“I wanted to create an opportunity for people to help beyond donating money, and one that anyone could be a part of, no matter their financial status.”

In October 2018, Grace started Letters of Love, a club at her high school in Long Lake, Minnesota, to emotionally support children battling cancer and other serious illnesses through letter-writing and craft-making.


Image courtesy of Letters of Love

Much to her surprise, more than 100 students showed up for the first club meeting. From then on, Letters of Love grew so fast that during her senior year in high school, Grace had to start a GoFundMe to help cover the cost of card-making materials.

Speaking about her nonprofit today, Grace says, “I can’t find enough words to explain how blessed I feel to have this organization. Beyond the amount of kids and families we are able to support, it allows me to feel so much closer and more connected to my mom.”

Since its inception, Letters of Love has grown to more than 25 clubs with more than 1,000 members providing emotional support to more than 60,000 patients in children’s hospitals around the world. And in the process it has become a full-time job for Grace.

“I do everything from training volunteers and club ambassadors, paying bills, designing merchandise, preparing financial predictions and overviews, applying for grants, to going through each and every card ensuring they are appropriate to send out to hospitals.”

Image courtesy of Letters of Love

In addition to running Letters of Love, Grace and her small team must also contend with the emotions inherent in their line of work.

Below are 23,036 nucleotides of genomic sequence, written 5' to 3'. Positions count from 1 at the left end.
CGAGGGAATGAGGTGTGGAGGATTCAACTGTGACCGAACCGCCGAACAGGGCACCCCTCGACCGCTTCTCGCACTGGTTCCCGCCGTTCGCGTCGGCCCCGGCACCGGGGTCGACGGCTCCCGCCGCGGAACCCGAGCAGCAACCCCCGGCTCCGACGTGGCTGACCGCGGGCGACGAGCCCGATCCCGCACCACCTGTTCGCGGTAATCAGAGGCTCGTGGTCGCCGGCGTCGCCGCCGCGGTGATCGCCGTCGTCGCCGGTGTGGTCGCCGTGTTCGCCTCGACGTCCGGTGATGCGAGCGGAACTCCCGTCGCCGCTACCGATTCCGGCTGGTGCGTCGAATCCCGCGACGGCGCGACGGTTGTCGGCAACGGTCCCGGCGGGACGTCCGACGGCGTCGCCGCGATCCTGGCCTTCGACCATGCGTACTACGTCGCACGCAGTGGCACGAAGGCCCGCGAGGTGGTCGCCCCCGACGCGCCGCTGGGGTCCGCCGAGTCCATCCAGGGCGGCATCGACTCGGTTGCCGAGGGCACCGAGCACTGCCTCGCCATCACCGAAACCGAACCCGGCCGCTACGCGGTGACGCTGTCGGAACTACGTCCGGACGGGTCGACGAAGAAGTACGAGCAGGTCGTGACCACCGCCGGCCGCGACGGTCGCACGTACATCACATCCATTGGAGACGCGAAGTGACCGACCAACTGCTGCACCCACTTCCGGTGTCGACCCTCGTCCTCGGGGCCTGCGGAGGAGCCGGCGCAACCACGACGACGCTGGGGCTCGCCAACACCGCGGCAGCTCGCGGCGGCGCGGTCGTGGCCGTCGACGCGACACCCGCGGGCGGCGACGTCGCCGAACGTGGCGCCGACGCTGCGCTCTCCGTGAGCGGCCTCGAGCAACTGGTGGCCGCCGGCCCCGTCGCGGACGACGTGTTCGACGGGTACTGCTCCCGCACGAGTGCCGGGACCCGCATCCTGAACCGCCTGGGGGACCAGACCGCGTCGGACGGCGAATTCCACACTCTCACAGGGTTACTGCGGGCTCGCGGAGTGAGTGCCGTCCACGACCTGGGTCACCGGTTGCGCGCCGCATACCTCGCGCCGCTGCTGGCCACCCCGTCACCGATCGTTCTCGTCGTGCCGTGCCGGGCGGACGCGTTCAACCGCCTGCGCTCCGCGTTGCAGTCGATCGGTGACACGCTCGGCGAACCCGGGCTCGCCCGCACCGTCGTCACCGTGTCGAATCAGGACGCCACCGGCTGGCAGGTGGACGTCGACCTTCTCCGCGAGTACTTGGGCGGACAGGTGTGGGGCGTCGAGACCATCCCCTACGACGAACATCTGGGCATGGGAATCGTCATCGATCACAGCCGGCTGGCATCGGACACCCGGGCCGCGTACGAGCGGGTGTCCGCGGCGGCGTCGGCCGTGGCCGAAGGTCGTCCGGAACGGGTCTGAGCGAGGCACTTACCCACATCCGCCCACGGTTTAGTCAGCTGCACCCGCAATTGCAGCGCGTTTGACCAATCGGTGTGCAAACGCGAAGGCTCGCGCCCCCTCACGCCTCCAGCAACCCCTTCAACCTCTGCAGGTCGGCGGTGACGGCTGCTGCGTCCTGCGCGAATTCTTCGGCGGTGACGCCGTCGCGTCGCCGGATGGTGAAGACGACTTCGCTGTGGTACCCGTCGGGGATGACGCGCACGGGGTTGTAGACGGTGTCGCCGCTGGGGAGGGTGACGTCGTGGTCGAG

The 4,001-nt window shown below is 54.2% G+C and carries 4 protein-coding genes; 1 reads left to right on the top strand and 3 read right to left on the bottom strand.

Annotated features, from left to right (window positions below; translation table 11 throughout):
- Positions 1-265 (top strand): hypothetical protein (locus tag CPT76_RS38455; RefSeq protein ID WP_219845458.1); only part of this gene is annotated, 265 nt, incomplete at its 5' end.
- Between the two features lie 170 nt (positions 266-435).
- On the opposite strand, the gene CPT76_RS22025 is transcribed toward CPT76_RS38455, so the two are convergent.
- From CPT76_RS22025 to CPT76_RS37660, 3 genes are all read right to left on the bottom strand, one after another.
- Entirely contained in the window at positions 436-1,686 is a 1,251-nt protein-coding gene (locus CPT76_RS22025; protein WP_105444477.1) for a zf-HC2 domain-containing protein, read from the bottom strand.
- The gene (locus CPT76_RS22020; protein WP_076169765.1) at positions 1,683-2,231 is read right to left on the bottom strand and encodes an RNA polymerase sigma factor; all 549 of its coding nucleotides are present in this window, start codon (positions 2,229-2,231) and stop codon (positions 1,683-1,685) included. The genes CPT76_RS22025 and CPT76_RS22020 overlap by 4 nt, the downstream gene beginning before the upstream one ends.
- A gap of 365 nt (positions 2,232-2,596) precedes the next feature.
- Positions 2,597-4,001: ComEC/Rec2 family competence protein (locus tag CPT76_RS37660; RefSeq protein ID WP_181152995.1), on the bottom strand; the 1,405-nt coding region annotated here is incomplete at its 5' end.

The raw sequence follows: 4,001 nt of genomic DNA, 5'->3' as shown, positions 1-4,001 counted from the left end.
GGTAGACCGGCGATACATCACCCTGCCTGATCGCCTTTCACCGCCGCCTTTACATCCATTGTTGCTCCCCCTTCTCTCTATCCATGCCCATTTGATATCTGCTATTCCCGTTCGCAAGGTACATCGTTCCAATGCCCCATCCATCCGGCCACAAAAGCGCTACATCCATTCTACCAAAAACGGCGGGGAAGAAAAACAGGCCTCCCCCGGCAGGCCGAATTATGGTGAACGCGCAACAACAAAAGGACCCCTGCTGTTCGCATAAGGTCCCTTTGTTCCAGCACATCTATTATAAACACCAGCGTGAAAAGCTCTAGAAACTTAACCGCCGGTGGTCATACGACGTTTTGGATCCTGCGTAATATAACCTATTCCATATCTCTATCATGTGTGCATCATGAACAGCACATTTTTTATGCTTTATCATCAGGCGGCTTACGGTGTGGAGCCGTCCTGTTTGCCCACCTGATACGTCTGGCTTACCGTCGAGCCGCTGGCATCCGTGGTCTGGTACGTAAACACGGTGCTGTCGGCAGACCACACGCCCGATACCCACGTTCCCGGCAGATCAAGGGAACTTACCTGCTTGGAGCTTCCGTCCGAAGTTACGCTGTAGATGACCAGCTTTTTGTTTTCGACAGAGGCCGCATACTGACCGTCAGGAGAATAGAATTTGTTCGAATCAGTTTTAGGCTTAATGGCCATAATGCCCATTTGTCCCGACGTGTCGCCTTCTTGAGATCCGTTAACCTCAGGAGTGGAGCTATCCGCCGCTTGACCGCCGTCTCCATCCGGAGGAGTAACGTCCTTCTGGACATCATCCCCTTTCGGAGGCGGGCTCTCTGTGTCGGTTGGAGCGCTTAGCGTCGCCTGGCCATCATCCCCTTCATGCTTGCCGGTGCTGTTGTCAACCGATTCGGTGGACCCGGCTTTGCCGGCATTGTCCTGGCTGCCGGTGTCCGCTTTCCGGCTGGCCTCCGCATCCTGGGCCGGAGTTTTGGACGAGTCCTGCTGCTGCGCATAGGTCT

“There have been many, many tears cried,” she says. “Working to support children who are battling cancer and other serious and sometimes chronic illnesses can absolutely be extremely difficult mentally. I feel so blessed to be an organization that focuses solely on bringing joy to these children, though. We do everything we can to simply put a smile on their face, and ensure they know that they are so loved, so strong, and so supported by people all around the world.”

Image courtesy of Letters of Love

Letters of Love has been particularly instrumental in offering emotional support to children who have been unable to see friends and family due to COVID-19. A video campaign in the summer of 2021 even saw members of the NFL’s Minnesota Vikings and the NHL’s Minnesota Wild offer short videos of hope and encouragement to affected children.

Grace is currently taking a gap year before she starts college so she can focus on growing Letters of Love as well as to work on various related projects, including the publication of a children’s book.

“The goal of the book is to teach children the immense impact that small acts of kindness can have, how to treat their peers who may be diagnosed with disabilities or illness, and how they are never too young to change the world,” she says.

Since she was 10, Grace has kept memories of her mother close to her, as a source of love and inspiration in her life and in the work she does with Letters of Love.

Image courtesy of Grace Berbig

“When I lost my mom, I felt like a section of my heart went with her, so ever since, I have been filling that piece with love and compassion towards others. Her smile and joy were infectious, and I try to mirror that in myself and touch people’s hearts as she did.”

For more information visit Letters of Love.

Please donate to Grace’s GoFundMe and help Letters of Love to expand, publish a children’s book and continue to reach more children in hospitals around the world.

This article originally appeared on 07.22.15